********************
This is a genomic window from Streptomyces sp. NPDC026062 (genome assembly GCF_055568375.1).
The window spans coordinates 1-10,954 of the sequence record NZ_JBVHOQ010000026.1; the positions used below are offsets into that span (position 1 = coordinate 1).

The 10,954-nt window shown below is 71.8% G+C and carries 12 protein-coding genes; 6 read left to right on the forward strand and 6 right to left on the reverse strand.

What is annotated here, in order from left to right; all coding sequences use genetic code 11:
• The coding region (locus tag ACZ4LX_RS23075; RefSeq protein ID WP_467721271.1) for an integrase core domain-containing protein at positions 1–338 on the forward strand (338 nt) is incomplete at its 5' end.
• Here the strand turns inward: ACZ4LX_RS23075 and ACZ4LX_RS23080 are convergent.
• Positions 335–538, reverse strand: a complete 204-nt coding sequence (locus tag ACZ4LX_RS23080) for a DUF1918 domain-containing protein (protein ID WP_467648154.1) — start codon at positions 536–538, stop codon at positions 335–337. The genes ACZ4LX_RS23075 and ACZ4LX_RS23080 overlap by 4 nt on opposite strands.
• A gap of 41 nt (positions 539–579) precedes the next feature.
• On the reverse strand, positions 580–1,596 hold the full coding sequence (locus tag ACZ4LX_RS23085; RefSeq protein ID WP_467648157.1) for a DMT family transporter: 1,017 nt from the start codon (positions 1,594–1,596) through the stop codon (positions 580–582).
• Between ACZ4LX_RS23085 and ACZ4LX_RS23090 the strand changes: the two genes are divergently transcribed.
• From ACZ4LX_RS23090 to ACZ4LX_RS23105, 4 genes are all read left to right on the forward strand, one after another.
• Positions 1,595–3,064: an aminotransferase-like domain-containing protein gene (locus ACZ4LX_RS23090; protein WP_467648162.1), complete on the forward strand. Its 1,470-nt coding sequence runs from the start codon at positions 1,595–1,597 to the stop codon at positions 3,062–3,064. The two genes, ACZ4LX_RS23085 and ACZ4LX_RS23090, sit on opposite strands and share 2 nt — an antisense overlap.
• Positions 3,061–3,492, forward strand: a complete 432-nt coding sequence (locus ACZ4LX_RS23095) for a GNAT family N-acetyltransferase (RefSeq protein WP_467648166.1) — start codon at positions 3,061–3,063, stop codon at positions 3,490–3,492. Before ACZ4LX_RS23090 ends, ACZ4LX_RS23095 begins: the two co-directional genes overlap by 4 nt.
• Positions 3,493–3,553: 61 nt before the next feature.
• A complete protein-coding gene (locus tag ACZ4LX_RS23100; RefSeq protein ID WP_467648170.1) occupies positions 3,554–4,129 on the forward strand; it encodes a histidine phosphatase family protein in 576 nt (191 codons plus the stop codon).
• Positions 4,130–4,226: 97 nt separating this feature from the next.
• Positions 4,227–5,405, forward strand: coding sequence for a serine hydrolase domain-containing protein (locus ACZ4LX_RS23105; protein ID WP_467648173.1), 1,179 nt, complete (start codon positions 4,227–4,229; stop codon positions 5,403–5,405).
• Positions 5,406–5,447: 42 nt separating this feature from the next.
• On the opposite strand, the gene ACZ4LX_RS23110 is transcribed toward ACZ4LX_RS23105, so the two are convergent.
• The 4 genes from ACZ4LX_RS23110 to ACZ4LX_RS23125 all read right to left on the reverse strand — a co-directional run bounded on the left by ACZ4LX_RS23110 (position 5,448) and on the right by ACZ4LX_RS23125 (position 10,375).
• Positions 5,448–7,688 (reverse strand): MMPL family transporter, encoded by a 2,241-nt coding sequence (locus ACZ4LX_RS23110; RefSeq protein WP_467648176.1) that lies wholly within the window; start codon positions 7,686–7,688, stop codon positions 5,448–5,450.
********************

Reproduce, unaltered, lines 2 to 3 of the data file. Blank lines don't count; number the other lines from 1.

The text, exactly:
The window spans coordinates 1-10,954 of the sequence record NZ_JBVHOQ010000026.1; the positions used below are offsets into that span (position 1 = coordinate 1).

The 10,954-nt window shown below is 71.8% G+C and carries 12 protein-coding genes; 6 read left to right on the forward strand and 6 right to left on the reverse strand.